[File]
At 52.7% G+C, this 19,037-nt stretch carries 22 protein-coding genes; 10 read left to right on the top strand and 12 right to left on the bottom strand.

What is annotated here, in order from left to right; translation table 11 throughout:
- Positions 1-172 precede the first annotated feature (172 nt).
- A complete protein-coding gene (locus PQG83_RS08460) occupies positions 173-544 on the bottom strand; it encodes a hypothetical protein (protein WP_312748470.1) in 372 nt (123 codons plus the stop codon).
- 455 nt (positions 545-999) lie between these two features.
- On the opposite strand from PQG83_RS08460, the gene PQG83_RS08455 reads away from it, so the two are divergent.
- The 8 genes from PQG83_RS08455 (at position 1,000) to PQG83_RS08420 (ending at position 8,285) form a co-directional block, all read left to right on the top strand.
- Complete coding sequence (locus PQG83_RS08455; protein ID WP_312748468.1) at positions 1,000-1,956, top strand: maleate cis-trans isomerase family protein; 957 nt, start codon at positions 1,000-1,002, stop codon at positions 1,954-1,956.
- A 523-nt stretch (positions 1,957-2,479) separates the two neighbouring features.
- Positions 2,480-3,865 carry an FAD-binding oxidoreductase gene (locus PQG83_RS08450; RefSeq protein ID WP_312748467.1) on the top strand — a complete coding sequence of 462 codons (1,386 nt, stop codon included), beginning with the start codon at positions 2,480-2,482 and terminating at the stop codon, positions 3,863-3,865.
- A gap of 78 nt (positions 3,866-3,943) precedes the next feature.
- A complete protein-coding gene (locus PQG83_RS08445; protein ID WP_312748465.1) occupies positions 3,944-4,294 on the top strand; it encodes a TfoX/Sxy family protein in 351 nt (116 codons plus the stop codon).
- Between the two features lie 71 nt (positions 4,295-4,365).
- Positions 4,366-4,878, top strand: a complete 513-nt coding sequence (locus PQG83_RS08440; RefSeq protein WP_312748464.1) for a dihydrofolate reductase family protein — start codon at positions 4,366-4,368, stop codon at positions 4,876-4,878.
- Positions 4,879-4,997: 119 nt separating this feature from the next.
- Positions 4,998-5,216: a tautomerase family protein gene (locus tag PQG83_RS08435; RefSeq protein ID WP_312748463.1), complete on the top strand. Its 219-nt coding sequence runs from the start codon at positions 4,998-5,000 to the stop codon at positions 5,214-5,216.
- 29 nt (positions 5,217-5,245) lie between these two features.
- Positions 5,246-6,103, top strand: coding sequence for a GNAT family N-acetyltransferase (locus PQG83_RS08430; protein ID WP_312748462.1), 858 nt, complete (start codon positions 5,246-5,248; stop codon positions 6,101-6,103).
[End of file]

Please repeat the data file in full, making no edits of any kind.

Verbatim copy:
At 52.7% G+C, this 19,037-nt stretch carries 22 protein-coding genes; 10 read left to right on the top strand and 12 right to left on the bottom strand.

What is annotated here, in order from left to right; translation table 11 throughout:
- Positions 1-172 precede the first annotated feature (172 nt).
- A complete protein-coding gene (locus PQG83_RS08460) occupies positions 173-544 on the bottom strand; it encodes a hypothetical protein (protein WP_312748470.1) in 372 nt (123 codons plus the stop codon).
- 455 nt (positions 545-999) lie between these two features.
- On the opposite strand from PQG83_RS08460, the gene PQG83_RS08455 reads away from it, so the two are divergent.
- The 8 genes from PQG83_RS08455 (at position 1,000) to PQG83_RS08420 (ending at position 8,285) form a co-directional block, all read left to right on the top strand.
- Complete coding sequence (locus PQG83_RS08455; protein ID WP_312748468.1) at positions 1,000-1,956, top strand: maleate cis-trans isomerase family protein; 957 nt, start codon at positions 1,000-1,002, stop codon at positions 1,954-1,956.
- A 523-nt stretch (positions 1,957-2,479) separates the two neighbouring features.
- Positions 2,480-3,865 carry an FAD-binding oxidoreductase gene (locus PQG83_RS08450; RefSeq protein ID WP_312748467.1) on the top strand — a complete coding sequence of 462 codons (1,386 nt, stop codon included), beginning with the start codon at positions 2,480-2,482 and terminating at the stop codon, positions 3,863-3,865.
- A gap of 78 nt (positions 3,866-3,943) precedes the next feature.
- A complete protein-coding gene (locus PQG83_RS08445; protein ID WP_312748465.1) occupies positions 3,944-4,294 on the top strand; it encodes a TfoX/Sxy family protein in 351 nt (116 codons plus the stop codon).
- Between the two features lie 71 nt (positions 4,295-4,365).
- Positions 4,366-4,878, top strand: a complete 513-nt coding sequence (locus PQG83_RS08440; RefSeq protein WP_312748464.1) for a dihydrofolate reductase family protein — start codon at positions 4,366-4,368, stop codon at positions 4,876-4,878.
- Positions 4,879-4,997: 119 nt separating this feature from the next.
- Positions 4,998-5,216: a tautomerase family protein gene (locus tag PQG83_RS08435; RefSeq protein ID WP_312748463.1), complete on the top strand. Its 219-nt coding sequence runs from the start codon at positions 4,998-5,000 to the stop codon at positions 5,214-5,216.
- 29 nt (positions 5,217-5,245) lie between these two features.
- Positions 5,246-6,103, top strand: coding sequence for a GNAT family N-acetyltransferase (locus PQG83_RS08430; protein ID WP_312748462.1), 858 nt, complete (start codon positions 5,246-5,248; stop codon positions 6,101-6,103).